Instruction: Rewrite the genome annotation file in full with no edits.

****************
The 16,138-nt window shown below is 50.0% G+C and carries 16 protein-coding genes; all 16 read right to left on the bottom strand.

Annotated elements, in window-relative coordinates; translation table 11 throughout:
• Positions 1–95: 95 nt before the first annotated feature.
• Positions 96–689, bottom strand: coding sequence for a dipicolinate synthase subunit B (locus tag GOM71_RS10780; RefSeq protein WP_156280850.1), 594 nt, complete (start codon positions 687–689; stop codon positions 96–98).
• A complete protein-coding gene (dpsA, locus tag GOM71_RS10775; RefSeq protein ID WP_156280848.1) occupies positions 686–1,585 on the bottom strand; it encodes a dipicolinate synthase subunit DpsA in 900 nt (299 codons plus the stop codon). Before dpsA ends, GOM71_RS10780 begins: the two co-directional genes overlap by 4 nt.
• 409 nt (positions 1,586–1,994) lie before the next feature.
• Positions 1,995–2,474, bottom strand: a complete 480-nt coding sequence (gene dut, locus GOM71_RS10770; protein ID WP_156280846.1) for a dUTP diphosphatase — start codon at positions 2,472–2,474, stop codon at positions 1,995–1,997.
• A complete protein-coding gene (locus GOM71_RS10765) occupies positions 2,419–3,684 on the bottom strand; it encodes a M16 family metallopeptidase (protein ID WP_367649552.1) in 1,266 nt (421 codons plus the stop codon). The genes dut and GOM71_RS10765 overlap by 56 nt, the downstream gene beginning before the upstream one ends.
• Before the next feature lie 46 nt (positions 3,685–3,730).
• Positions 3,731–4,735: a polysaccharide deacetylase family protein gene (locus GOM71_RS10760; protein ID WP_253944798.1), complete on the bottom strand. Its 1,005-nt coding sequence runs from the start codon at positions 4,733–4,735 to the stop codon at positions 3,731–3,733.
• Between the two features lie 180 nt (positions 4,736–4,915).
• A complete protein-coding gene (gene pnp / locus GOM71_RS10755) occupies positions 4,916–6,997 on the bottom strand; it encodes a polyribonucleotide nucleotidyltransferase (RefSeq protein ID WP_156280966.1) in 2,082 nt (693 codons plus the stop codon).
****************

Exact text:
The 16,138-nt window shown below is 50.0% G+C and carries 16 protein-coding genes; all 16 read right to left on the bottom strand.

Annotated elements, in window-relative coordinates; translation table 11 throughout:
• Positions 1–95: 95 nt before the first annotated feature.
• Positions 96–689, bottom strand: coding sequence for a dipicolinate synthase subunit B (locus tag GOM71_RS10780; RefSeq protein WP_156280850.1), 594 nt, complete (start codon positions 687–689; stop codon positions 96–98).
• A complete protein-coding gene (dpsA, locus tag GOM71_RS10775; RefSeq protein ID WP_156280848.1) occupies positions 686–1,585 on the bottom strand; it encodes a dipicolinate synthase subunit DpsA in 900 nt (299 codons plus the stop codon). Before dpsA ends, GOM71_RS10780 begins: the two co-directional genes overlap by 4 nt.
• 409 nt (positions 1,586–1,994) lie before the next feature.
• Positions 1,995–2,474, bottom strand: a complete 480-nt coding sequence (gene dut, locus GOM71_RS10770; protein ID WP_156280846.1) for a dUTP diphosphatase — start codon at positions 2,472–2,474, stop codon at positions 1,995–1,997.
• A complete protein-coding gene (locus GOM71_RS10765) occupies positions 2,419–3,684 on the bottom strand; it encodes a M16 family metallopeptidase (protein ID WP_367649552.1) in 1,266 nt (421 codons plus the stop codon). The genes dut and GOM71_RS10765 overlap by 56 nt, the downstream gene beginning before the upstream one ends.
• Before the next feature lie 46 nt (positions 3,685–3,730).
• Positions 3,731–4,735: a polysaccharide deacetylase family protein gene (locus GOM71_RS10760; protein ID WP_253944798.1), complete on the bottom strand. Its 1,005-nt coding sequence runs from the start codon at positions 4,733–4,735 to the stop codon at positions 3,731–3,733.
• Between the two features lie 180 nt (positions 4,736–4,915).
• A complete protein-coding gene (gene pnp / locus GOM71_RS10755) occupies positions 4,916–6,997 on the bottom strand; it encodes a polyribonucleotide nucleotidyltransferase (RefSeq protein ID WP_156280966.1) in 2,082 nt (693 codons plus the stop codon).